regents. The authorities refused to di-
vulge the names of the men, but said
it was almost certain that they would
be on the job next fall.
Student for Forty-One Years
Columbia boasts in William Cullen
Bryant Kemp a student who has at-
tended the university continuously for
41 years without missing a, semester.
Patronize onr Advertisers.-Adv.

'
I

I

Try a Daily Want Ad. It pa

U TTL E
A Place to bring your frien
Nowhere is the food better
Nowhere is the service more prompt
TUTTLE'S LUNCH ROOM
Maynard Street
A BIT, OF GOSSIP-
Did you know that the First Lac
of the Land bought a Baldwin Grar
Piano without solicitation of any kind
And in speaking of her piano Mi
Harding said: "There is somethir
pleasing about the tone that I haA
never heard in any other piano."

Group photographs of msi
organizations and classes fo:
1922 Michiganensian must
taken during the month of
uary. Sittings should be
ranged at once.
A 7(liableJuweler
C HAPMAin
,1 13 Soulh Main

I

I

Calkine Fletcher Drug Co. and the Cushing
Drug Co. invite the inspection of
- au'v
IREBIO'VI$6.00a
PIPES

I

U,

Ivory
stopper
in the stem
stops all
moisture

11tlilt l .I 1111 i 111111 l1111l11 1t111l1 ii III lllti 1ill ii 11111111I111I 1111111 111111111111111 L
;GOODHEW FLORAL CO.
WeSpcalzei
w .
w-
w-
w
w Corsages
w thtaeditntv
-
w-
w-
Phone 1321 223 E. Liberty
r
SFLORIST TELEGRAPH DELIVERY

Agents for the United States and Canada
GROSVENOR NICHOLAS & CO., Inc.
12 East 48th Street New York Ci yj
CALL 1950-FlH
THE
PRUNER
COAL
COMPANY
Incorporated
-KENTUCKY
-OHIO
-WEST VIRGINIA
--POCAHONTAS
-LEHIGH
ANTHRACITE
--COMFORT COKEs
Quality and Service
Guaranteed
ll11111l il!!l1l111i11111l111lll S

AND HERE ARE THE OPINIONS
OF A FEW NOTED MUSICIANS-
Frances Alda--"Singers derive real artistic ple
even inspiration, from the Baldwin."
Frank La Forge-"I select the Badwin for that
scribable Baldwin tone which we love so i
Pasquale Amato-"The beautiful tone of the Ba
merits its popularity."

,..

r

CLOSES OSES
AT 3 P.M. ADVERTISING AT 3 P.l

WE HAVE A BALDWIN PIANO
IN OUR WINDOW
It will be a pleasure for us to show it to you.
Allmendingers Mi Shop

-

FOBR ENT

w

FOR RENT- Studio and reception
room furnished. Grand piano, stean
heat, electric lights, in business dis-
trict. Price reasonable. Phone 638.
83-21
FOR RENT-Pleasant front suite for
housekeeping or other wise. Two
blocks from campus. Reasonable.
802 S. State. - 83-3
FOR RENT-Double room, warm and
well furnished. Three minute walk
from campus. 510 E. Jefferson St.
Phone 1668-J. 85-3
FOR RENT-Very desirable suite for
next semester. Also a double room
with separate beds. 425 S. Division.
84-3
FOR RENT-Very desirable suite in
good location for next semester. Also
single room 429 S. Division. 84-2
FOR RENT-Two large rooms for four
men. Steam heat, desks. Phone
1194-M. 422 E. Washington. _ 83-5
FOR RENT- Next semester, large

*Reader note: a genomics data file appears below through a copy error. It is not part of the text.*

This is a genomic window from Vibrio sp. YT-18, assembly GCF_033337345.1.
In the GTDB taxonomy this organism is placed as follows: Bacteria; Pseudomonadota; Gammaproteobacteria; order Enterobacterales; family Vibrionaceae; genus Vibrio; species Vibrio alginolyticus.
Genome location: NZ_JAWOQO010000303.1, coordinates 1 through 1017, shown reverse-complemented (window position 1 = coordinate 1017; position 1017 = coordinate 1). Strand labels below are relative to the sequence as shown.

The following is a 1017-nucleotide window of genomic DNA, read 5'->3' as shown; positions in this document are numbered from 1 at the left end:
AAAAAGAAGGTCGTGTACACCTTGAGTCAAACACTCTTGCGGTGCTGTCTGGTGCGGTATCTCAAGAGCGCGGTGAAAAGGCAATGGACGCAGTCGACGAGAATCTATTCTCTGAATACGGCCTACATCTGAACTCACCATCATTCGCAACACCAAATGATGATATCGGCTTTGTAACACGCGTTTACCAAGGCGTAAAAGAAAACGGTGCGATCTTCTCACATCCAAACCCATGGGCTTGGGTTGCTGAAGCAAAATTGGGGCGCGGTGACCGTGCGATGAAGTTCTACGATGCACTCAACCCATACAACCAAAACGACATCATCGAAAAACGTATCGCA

south suite for two students. Terms
reasonable. 822 Arch St. 82-4
FOR RENT-Large front room for two
students next semester. Phone
1564-R. 85-2
FOR RENT-Large, warm suite for 2
or. three students. 543 S. Division
St. 84-2
FOR RENT- Very desirable single
room, 1126 Washtenaw Ave. 85-2
FURNITURE Repairing, Upholstering,
Refinishing, Caning. Verne Smith.
Phone 2616-R. 78-15
LOST
LOST-Gold pencil Thursday near the
campus. Call 715-J. 85

WAVU1E1)
WANTED-Four clean-cut men with
sales ability to work during Easter
vacation in Ann Arbor and nearby
towns. A good opportunity for men
who can qualify. For particulars
see Mr. Leader, 232 Nickel's Arcade.
84-21
WANTED-Fraternity wants to lease
house for about 20 men for one year
or more beginning Oct. 1. Address
Box K. L., Daily. 83-3
WANTED-Students to solicit for the
Crowell Pub. Co. Men or women.
Liberal commission. Inquire at
113 W. Liberty St. _ 85-2
WANTED-A furnished house for the
second semester for group of 12.
Address E. L. M., care Daily. 83-3
WANTED-Dressmaking- sewing of
all kinds. Altering, repairing. Coats
relined. Phone 1936-W. 84-2
WANTED-Women to wash window
curtains at home. Call 325 S. Fifth
Ave. 84-2
FOR SALE
FOR SALE-One pair nickel-plated
tubelar racing skates. Worn 6 times.
Size 8. Call Barth, 912 E. Wash-
ington. . 85-2
FOR SALE-High class custom-made
full dress suit. Size 38. Phone
1893-W. 85-2
FOR SALE-At a bargain-Tuxedo
Coat and Vest. Size about 37. Call
2333-J. 85-S
LOST
LOST-Monday, Jan. 16, red Parker
Fountain Pen. Phone Edith Klatz.
2482-W. Reward. - 84-2
LOST-Set of Drawing Instruments
Return to L. Schleh. Phone 2997-M
84-2

OUR FEBRUARY RECORDS ARRIVED YEST

305 MAYNARD STREET

You Will Be Interested in Our

U.1

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U
* U
A NOBODY
M At least no Michigan man V
® ever played Billiards here
ONCE
8 T),ey are all repeaters. 9
r The more often and reg-
* alarly you play, the great.
* er your enjoyment.
* 0
"U -te ot
S PIPE S LU NCH ES SODAS
* w -y to tveat you wipht" S

January Clearance Sal
of Shoes- and Oxfords

It Will Pay You to Lay 9?way a Pair
at Present Prices

CAMPUS

B O O T E R

304 South State Street

wome a~mason